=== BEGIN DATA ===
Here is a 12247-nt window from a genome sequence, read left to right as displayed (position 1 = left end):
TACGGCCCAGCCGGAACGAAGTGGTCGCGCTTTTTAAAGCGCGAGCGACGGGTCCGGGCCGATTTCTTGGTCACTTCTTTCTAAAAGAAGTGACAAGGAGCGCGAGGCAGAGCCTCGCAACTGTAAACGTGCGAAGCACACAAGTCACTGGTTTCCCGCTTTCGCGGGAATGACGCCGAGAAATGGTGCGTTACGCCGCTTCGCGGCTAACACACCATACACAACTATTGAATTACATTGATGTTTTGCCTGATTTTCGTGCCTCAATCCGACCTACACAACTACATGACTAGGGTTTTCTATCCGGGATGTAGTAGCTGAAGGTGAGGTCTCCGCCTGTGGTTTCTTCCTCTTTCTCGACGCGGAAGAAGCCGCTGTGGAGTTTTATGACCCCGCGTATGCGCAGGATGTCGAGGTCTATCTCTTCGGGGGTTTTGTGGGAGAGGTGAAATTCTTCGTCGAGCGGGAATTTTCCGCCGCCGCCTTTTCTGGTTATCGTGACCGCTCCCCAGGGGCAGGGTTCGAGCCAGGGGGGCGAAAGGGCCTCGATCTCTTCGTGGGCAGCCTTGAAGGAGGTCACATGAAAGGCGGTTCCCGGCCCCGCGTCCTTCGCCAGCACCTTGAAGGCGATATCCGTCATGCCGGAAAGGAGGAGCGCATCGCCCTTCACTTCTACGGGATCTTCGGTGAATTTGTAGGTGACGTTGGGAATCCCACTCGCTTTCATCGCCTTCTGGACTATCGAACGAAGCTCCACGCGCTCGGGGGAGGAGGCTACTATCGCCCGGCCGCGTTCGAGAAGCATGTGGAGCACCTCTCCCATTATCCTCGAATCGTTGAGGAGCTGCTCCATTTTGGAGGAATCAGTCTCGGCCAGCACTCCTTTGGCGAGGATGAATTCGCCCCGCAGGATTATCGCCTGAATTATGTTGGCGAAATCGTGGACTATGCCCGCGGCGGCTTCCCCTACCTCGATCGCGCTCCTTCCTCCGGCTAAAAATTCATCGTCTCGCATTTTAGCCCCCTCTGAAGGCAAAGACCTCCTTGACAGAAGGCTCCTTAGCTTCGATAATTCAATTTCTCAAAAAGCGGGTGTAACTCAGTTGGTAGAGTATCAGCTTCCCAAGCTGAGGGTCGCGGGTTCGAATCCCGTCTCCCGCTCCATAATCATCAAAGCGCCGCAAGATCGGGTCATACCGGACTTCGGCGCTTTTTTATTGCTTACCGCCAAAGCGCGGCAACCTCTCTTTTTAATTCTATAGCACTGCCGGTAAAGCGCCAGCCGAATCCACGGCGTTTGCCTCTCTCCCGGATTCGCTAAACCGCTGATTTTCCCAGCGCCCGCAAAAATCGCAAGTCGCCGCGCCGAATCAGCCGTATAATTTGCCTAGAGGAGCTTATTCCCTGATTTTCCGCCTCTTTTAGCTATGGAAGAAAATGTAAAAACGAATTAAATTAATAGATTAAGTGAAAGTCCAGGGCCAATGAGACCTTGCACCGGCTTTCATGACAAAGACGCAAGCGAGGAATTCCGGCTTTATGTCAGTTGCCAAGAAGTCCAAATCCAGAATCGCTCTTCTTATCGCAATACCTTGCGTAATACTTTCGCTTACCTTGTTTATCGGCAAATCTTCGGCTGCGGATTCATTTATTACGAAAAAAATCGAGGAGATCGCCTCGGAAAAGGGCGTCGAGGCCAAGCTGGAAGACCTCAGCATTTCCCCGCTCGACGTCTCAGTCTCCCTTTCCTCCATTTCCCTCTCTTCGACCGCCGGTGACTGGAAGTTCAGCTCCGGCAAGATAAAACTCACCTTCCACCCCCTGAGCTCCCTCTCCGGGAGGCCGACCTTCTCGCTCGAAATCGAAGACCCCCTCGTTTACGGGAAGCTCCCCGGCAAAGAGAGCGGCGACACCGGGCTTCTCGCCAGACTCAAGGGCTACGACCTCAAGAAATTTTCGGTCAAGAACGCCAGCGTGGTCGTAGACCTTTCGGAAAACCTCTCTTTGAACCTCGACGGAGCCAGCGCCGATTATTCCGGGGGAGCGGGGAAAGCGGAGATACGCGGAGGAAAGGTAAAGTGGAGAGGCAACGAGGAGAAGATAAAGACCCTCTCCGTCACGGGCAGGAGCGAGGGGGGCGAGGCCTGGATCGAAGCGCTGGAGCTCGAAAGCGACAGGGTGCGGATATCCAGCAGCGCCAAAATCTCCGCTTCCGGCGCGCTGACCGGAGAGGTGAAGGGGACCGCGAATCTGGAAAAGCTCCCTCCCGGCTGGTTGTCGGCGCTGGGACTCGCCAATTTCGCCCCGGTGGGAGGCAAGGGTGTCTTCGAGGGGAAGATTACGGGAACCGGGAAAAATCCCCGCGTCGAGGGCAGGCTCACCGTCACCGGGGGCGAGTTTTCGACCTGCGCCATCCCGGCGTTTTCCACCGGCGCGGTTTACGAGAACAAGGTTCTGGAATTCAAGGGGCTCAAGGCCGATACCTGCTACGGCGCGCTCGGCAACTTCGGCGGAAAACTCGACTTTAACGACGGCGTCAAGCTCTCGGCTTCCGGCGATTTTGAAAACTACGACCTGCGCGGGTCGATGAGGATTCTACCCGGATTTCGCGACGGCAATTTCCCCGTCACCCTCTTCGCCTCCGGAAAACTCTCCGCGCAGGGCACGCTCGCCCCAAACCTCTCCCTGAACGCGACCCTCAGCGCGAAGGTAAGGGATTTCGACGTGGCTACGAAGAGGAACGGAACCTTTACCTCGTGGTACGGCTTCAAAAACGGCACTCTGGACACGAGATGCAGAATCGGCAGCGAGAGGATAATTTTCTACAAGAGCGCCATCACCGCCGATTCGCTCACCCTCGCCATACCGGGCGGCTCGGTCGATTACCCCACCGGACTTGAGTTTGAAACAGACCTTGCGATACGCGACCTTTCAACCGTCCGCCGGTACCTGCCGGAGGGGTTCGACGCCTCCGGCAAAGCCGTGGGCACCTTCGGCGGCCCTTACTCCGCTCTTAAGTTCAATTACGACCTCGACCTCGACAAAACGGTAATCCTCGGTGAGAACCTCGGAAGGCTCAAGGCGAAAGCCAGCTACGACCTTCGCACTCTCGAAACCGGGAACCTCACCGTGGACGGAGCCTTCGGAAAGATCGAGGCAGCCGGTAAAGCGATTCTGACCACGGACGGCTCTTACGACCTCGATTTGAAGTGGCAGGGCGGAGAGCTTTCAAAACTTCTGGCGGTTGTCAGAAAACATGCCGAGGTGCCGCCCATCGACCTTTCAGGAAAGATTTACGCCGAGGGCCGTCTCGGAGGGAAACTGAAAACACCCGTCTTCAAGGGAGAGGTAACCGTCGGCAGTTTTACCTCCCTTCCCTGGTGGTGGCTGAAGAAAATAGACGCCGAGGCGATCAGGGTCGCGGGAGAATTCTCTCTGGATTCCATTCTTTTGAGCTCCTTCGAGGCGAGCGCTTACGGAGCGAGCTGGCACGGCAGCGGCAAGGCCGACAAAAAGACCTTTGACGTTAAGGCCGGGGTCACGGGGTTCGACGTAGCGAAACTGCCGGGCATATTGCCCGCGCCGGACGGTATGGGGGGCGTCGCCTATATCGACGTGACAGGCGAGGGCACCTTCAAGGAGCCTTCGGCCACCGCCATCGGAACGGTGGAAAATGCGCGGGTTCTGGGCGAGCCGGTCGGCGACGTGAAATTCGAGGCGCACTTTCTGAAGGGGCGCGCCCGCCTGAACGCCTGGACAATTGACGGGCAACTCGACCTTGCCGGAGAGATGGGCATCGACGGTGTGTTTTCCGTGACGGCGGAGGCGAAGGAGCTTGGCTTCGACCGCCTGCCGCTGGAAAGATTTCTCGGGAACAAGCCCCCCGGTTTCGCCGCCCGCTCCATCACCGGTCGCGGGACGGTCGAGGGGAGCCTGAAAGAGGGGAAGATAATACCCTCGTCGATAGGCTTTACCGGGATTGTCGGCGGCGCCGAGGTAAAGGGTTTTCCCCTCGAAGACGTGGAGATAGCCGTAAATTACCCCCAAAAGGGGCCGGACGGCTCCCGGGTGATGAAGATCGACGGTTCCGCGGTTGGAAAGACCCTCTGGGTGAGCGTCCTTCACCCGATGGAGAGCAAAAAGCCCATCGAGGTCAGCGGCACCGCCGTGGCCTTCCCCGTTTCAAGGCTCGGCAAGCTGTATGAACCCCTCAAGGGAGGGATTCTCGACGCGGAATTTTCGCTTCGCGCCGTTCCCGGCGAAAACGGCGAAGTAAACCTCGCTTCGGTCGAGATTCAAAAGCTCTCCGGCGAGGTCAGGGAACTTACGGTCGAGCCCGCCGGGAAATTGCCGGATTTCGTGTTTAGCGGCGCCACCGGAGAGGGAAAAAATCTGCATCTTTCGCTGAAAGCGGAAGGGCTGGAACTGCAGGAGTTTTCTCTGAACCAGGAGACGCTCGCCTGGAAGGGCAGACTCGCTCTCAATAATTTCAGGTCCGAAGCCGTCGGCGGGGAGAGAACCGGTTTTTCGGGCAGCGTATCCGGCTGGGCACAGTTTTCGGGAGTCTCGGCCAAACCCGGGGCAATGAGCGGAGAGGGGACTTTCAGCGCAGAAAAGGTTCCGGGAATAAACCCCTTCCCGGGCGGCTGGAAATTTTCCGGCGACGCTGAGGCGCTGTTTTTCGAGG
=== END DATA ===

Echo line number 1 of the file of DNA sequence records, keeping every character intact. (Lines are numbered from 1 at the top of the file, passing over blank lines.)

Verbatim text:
Here is a 12247-nt window from a genome sequence, read left to right as displayed (position 1 = left end):